“The #1 goal of nutrition counseling is behavior change” – Herrin & Larkin
We help dancers specifically:
When you work 1-on-one with a RD you are going to get help on eating for your individual lifestyle, medical needs, and your personal preferences. No generic meal plans, and any RD worth their salt will come from a place of “all foods fit” and “health at every size” meaning we can focus on health behaviors and risk factors without weight being the focus or “fix.”
Do you need a RD in your dance life?
Let's face it, we tend to be our own toughest critics. Whether we're picking apart how we perform in school/work and relationships or breaking ourselves down physically and mentally, we can be pretty hard on on the person we see in the mirror. As a result we forget to practice kindness towards who we are. Join us for this four week series to learn how to create realistic and SMART goals that will help to gain and build up confidence for yourself and work towards a better relationship with your body and your mind.
At Spark Yoga in SLO (New dates coming soon!)
Pricing and Sign up here
Yoga & SMART Goals
In our first session, we’ll start with an hour-long yoga flow before switching gears into learning how to set goals that make sense for you. We’ll teach you how to fine-tune what it is you really are striving to achieve, show you how to work towards it and keep you accountable for the steps you take along the way.
Time Management Tips & Mental Health Check-Ins
After a mellow 30 minute yoga flow, we'll dig deeper into these topics. Whether you’re a student or not, time management can always be improved. We’ll show you ways to stay on track and organized to help you achieve your goals. In this session, we will also talk about mental health and provide some ways to cope with stress, anxiety, and depression.
Why diets fail & what is actually healthy eating
Following Building on your goal setting from week 1, we are going to dig deeper on setting actual healthy health goals that do not deprive your body or mind. Libby will describe why diets fail, and realistically how to eat for health (spoiler: ALL FOODS FIT!). We will begin this session with a strong 30 minute flow.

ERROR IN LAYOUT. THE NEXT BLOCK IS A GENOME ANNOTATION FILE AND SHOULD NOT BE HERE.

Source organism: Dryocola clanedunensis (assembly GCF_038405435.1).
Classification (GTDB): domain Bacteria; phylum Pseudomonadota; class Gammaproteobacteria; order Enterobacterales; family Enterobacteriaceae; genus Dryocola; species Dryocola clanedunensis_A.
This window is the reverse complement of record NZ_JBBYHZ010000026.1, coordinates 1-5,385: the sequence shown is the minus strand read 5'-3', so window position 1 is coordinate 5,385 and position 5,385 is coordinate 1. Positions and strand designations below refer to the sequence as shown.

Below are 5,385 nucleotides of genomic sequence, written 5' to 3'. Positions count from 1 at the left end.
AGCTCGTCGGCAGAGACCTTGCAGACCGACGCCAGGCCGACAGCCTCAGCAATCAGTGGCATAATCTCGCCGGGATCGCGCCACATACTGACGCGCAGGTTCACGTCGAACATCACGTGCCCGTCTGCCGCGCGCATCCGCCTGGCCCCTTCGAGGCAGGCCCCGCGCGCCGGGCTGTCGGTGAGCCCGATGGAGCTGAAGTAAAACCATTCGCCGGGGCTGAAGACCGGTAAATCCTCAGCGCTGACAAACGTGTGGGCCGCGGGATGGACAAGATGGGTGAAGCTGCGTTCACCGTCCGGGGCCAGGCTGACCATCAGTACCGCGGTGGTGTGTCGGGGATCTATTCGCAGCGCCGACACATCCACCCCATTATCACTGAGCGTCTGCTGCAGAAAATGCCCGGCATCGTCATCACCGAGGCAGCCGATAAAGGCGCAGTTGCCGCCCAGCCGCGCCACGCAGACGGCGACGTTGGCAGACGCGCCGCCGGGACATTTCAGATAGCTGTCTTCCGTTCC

Disordered eating, exercise extremes, and body kindness
When is it too far? Whether with food or exercise how do you know when you've crossed the line from "healthy" to "obsessive"/dangerous?
In this session, we will talk about how to be kind to your body RIGHT NOW, just as you are (not when you achieve x goal). This session will start with a light hearted and fun 30 minute flow.
In just a few weeks I will be speaking at the San Francisco / Bay Area "Day for Dancer's Health" at the ODC!
And dancers, it's totally FREE to attend!!!!
In case you are going, here is what my breakout session is going to be about:
"Fueling the dancer's body for long rehearsals"
With Libby Parker, MS, RD; Registered Dietitian and owner of Not Your Average Nutritionist.
This session will cover how to eat for rehearsals and show days with the foods you love. Libby will cover timing of meals and snacks, hydration (and what’s the deal with sports beverages), and you’ll learn what macronutrient is the MVP for energy. Bring your performance nutrition questions. This is one topic from Libby’s more extensive online course “Whole Health For Performers” which covers all the health topics for stage performers that you never learned in school. Learn more or register here:
Find out more about the conference:
Facebook Event Page: https://www.facebook.com/events/221721465441739/
Facebook Fundraiser: https://www.facebook.com/66436867466/posts/10156027814407467/
ODC’s event webpage: https://odc.dance/DancersHealthDay
Indance article: http://dancersgroup.org/2019/01/injury-prevention-longevity-odcs-healthy-dancer s-clinic/
Libby Parker is a Registered Dietitian specializing in eating disorder recovery. Her private practice, Not Your Average Nutritionist, LLC, is in San Luis Obispo, CA, and she also does virtual counseling. She is in the final stages of her first book, Permission To Eat, coming late 2019. Libby started dance at the age of 3 (thanks, mom!) and is happiest when she is on stage in musical theatre productions. She just got back to CA from NYC where she auditioned for Broadway’s Mean Girls. Libby wants every dancer to love their body and never diet. @DietitianLibby www.NotYourAverageNutritionist.com
Libby is a non-diet Registered Dietitian focusing on eating disorder treatment and prevention. She approaches health from the inclusive standpoint that any "body" can focus on health regardless of size. She is a ally in diversity.
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Disclaimer: This website is for educational & informational purposes only,
it is not a substitute for medical or mental health advice or treatment.